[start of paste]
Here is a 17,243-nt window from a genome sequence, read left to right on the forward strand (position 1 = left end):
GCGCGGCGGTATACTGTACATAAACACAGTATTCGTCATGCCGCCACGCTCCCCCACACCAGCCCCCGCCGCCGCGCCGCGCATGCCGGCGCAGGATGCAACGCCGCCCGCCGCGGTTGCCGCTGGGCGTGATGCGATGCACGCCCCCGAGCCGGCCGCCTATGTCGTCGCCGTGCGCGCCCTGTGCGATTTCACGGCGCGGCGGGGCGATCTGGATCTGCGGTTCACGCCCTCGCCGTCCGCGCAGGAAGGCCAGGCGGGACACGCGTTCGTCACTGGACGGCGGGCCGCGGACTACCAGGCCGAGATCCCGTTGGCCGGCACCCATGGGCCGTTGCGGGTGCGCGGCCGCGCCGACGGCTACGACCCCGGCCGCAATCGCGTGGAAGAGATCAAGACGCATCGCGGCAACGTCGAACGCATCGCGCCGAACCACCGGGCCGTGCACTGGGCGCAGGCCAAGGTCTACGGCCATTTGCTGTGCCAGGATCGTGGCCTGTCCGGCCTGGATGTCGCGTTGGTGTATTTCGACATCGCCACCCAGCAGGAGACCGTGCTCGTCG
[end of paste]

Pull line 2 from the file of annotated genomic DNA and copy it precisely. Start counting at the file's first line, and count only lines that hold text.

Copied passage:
GCGCGGCGGTATACTGTACATAAACACAGTATTCGTCATGCCGCCACGCTCCCCCACACCAGCCCCCGCCGCCGCGCCGCGCATGCCGGCGCAGGATGCAACGCCGCCCGCCGCGGTTGCCGCTGGGCGTGATGCGATGCACGCCCCCGAGCCGGCCGCCTATGTCGTCGCCGTGCGCGCCCTGTGCGATTTCACGGCGCGGCGGGGCGATCTGGATCTGCGGTTCACGCCCTCGCCGTCCGCGCAGGAAGGCCAGGCGGGACACGCGTTCGTCACTGGACGGCGGGCCGCGGACTACCAGGCCGAGATCCCGTTGGCCGGCACCCATGGGCCGTTGCGGGTGCGCGGCCGCGCCGACGGCTACGACCCCGGCCGCAATCGCGTGGAAGAGATCAAGACGCATCGCGGCAACGTCGAACGCATCGCGCCGAACCACCGGGCCGTGCACTGGGCGCAGGCCAAGGTCTACGGCCATTTGCTGTGCCAGGATCGTGGCCTGTCCGGCCTGGATGTCGCGTTGGTGTATTTCGACATCGCCACCCAGCAGGAGACCGTGCTCGTCG